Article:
Stoics were well known in antiquity for the use of metaphors, as well as for developing concepts that to others sounded rather paradoxical, or even downright nonsensical. Cicero went so far as to write an entire book entitled Paradoxa Stoicorum.
I maintain, though, that the Stoics weren’t fools, and understood perfectly well how some of their notions came across to non-Stoics. However, they used such “paradoxical” ideas and strange metaphors as a pedagogical tool to draw others into considering their philosophy seriously, rather than reducing it to what we today would call a bumper sticker version.
the Rock of the Sybil at Delphi
As part of my sabbatical devoted to writing How to Be a Stoic (the book, scheduled to be out for Basic Books in late April) I spent a few days in Greece with the primary intent of going after Epictetus. I visited Nicopolis, the Roman town where he went after he was exiled by Domitian in 93 CE. There he established his school and eventually died, probably around 135 CE, when he was about 80.
On my way to Nicopolis (modern day Preveza, in the Epirus region of northwestern Greece), I rented a car from Athens and drove the 370 or so kilometers with my friend Tunc, stopping at Delphi. I had been there before, but the place truly is magical, and was certainly worth a visit on our way to the Ionian coast.
I have now studied and practiced Stoicism seriously for more than a year and a half. I still have a long way to go on both theory and praxis, but I have gradually accumulated a number of favorite Stoic reminders, as well as developed my own summaries of Stoic doctrine and list of concepts I find particularly useful. Here they are, presented as a vademecum, a handy reminder that one can bookmark or print out and keep in one’s pocket.
I have always been a philosophical fan of David Hume. His clear writing, commonsense approach to things, rejection of abstruse philosophizing, embracing of science, and constructive skepticism have been the sort of traits I have aspired to, however imperfectly (no, I assure you this ain’t false modesty), throughout my career. Hume’s idea that a wise person proportions beliefs to evidence, later popularized (and somewhat distorted) by Carl Sagan in the motto “extraordinary claims require extraordinary evidence” has guided me for many years, hopefully leading me to make as sound judgments as possible, as well as to change them when the cumulative evidence requires it. Add to this that le bonne David, as he was known in the Parisian salons of the Enlightenment, had a generally mild and pleasant character, and you get the features of an intellectual role model. A Stoic, however, David Hume certainly wasn’t. Or was he?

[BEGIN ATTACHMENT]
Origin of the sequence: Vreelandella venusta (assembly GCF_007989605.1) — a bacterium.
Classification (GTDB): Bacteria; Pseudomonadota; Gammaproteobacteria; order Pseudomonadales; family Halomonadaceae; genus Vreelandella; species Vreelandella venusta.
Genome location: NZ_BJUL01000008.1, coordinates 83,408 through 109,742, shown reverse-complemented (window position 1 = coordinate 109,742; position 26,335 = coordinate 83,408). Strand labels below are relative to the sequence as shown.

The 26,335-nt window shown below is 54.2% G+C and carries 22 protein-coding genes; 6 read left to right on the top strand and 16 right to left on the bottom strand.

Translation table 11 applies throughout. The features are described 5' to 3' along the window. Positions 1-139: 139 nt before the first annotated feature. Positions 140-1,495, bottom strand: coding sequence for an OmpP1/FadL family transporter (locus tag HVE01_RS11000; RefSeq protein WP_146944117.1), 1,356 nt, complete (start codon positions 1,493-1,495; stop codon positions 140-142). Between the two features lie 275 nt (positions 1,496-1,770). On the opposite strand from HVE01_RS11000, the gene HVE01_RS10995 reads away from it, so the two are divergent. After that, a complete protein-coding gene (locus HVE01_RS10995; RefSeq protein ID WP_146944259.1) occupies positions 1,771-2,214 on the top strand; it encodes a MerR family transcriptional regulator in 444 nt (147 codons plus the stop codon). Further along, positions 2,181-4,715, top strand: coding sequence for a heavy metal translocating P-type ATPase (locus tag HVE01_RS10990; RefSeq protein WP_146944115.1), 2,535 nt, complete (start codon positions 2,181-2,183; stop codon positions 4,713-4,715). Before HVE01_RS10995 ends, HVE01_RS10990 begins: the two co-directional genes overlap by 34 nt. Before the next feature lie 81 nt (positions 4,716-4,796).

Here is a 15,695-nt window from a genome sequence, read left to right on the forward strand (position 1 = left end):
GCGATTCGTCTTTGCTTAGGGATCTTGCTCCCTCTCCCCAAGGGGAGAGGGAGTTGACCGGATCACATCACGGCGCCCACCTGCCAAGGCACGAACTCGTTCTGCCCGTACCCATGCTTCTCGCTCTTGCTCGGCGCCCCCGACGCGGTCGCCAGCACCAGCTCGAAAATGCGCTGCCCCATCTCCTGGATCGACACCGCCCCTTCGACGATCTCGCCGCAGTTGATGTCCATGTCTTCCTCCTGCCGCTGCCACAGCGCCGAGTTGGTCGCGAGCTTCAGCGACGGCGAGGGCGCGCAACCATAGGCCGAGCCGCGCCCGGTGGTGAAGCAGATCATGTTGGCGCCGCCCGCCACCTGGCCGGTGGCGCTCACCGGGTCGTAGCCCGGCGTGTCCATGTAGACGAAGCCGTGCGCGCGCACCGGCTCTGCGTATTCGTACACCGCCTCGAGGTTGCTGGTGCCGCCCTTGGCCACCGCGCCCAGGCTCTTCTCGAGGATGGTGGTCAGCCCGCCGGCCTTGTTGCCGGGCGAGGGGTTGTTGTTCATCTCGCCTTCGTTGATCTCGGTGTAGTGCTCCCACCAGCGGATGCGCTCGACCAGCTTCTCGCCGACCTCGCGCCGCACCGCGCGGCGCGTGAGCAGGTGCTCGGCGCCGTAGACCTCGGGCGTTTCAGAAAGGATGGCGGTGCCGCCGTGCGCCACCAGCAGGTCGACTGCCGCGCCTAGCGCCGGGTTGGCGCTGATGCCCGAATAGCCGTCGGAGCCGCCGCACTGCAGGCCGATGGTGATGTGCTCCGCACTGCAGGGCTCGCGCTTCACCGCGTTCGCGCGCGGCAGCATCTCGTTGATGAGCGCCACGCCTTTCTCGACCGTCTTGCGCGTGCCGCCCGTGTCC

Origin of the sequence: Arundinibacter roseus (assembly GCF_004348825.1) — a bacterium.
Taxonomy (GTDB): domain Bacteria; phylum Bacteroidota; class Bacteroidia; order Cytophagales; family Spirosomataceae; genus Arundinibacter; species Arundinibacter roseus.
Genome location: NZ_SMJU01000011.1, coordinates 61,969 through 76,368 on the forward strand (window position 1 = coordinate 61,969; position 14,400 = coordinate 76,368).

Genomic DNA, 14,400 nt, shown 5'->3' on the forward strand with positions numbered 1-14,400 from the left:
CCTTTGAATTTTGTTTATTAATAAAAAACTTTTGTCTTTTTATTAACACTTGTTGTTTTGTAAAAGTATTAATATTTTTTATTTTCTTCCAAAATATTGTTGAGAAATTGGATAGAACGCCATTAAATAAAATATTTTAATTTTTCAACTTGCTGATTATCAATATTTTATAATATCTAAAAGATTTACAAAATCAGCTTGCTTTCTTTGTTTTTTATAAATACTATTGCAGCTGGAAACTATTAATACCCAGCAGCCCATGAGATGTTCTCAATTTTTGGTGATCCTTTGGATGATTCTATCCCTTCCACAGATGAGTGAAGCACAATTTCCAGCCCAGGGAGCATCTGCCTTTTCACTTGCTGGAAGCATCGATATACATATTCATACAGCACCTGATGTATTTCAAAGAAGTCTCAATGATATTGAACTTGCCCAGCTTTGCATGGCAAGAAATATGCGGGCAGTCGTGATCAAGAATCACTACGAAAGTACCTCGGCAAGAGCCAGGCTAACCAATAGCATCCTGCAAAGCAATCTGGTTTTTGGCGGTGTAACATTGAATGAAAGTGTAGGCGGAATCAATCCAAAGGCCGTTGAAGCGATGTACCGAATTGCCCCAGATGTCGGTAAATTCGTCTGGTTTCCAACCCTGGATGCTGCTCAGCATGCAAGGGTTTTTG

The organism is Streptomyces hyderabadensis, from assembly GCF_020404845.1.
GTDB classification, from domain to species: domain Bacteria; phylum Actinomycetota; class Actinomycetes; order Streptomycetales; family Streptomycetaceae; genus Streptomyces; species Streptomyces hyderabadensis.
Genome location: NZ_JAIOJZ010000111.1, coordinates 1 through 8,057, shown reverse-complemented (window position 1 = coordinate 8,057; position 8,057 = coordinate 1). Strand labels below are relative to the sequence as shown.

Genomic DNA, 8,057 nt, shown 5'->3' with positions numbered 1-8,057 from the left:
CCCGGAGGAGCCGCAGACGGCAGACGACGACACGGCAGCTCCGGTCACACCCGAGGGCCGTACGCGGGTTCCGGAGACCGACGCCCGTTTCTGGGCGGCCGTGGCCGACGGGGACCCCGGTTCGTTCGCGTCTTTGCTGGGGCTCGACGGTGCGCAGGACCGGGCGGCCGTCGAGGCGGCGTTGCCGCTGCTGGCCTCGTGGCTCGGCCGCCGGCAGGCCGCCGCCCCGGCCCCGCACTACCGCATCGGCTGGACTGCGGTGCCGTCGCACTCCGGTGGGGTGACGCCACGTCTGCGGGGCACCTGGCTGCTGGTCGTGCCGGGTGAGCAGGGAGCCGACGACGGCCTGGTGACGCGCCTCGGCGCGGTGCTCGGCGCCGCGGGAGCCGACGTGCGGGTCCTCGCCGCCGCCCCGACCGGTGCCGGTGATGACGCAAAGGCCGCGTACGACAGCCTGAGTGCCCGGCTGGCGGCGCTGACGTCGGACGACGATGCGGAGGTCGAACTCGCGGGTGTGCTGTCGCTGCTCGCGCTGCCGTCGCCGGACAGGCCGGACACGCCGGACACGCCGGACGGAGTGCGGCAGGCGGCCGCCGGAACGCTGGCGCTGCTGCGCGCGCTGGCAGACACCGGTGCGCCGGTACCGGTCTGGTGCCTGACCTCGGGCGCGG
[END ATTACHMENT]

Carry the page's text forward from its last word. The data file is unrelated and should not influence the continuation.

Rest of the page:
While going through my notes for the book I’m writing during my sabbatical here in Rome (entitled, of all things, How to Be a Stoic, and to be published next year by Basic Books), I was reflecting on a 2005 paper by Katherine Dahlsgaard, Christopher Peterson and Martin Seligman in Review of General Psychology, entitled “Shared Virtue: The Convergence of Valued Human Strengths Across Culture and History.”
The point of the paper is to conduct a qualitative comparative analysis of the concepts of virtue across a number of cultures with a long tradition of written philosophy: Confucianism, Taoism, Buddhism, Hinduism, “Athenian philosophy” (mostly Plato and Aristotle), Christianity, Judaism and Islam. The results are well worth discussing.
the Roman god of Virtue
Is virtue — in the Greco-Roman sense of the term — the sort of thing that can be taught? Short answers: no, though it’s complicated (Socrates). Yes, though it’s tough (the Stoics). Since the idea that virtue can be learned is central to Stoic teachings, and since the Stoics very clearly thought themselves as the intellectual heirs of Socrates, the issue deserves some further discussion.
Stoicism is a philosophy, which means a general framework for navigating one’s life. It has a body of theory (e.g., the three disciplines) and a set of practices. Stoicism is just one particular philosophy of life, others include some of its Hellenistic competitors, such as Epicureanism, as well as bodies of ideas coming from outside the Western tradition, especially Buddhism. As Bill Irvine argues in his A Guide to the Stoic Life, the advantages of adopting or developing a more or less coherent philosophy of life is that one has always available a handy reminder of how to interpret things, what to prioritize, and how to behave. Not bad, if you ask me.
Lucius Flavius Arrianus, student of Epictetus
Why on earth am I devoting years of my life to studying (and practicing) Stoicism? Good question, I’m glad you asked. Seriously, it would seem that the whole idea of going back two millennia to seek advice on how to live one’s life is simply preposterous.
Have I not heard of modern science? Wouldn’t psychology be a better source of guidance, for instance? And even philosophy itself, surely it has moved beyond the ancient Greco-Romans by now, yes?
statue of Arete in Ephesus (Turkey)
We have recently examined a very seldom used, yet crucial, word in ancient philosophy, and Stoicism in particular: amathia, meaning ‘disknowledge’ instilled into the soul by bad upbringing and bad education, consisting in false values and notions and beliefs. In other words, the opposite of wisdom (sophia).
This post is concerned with two more words that are, I think, crucial in order to properly understand virtue ethics in general, and Stoicism in particular: eudaimonia and arete. (Spoiler alert: this week’s “crucial words” series will end on Saturday, with a whopping five more words! Stay tuned…)
Amathia. It is often translated as “ignorance,” as in the following two famous quotes from Socrates:
“Wisdom alone, is the good for man, ignorance the only evil” (Euthydemus 281d)
“There is, he said, only one good, that is, knowledge, and only one evil, that is, ignorance” (in Diogenes Laertius, II.31)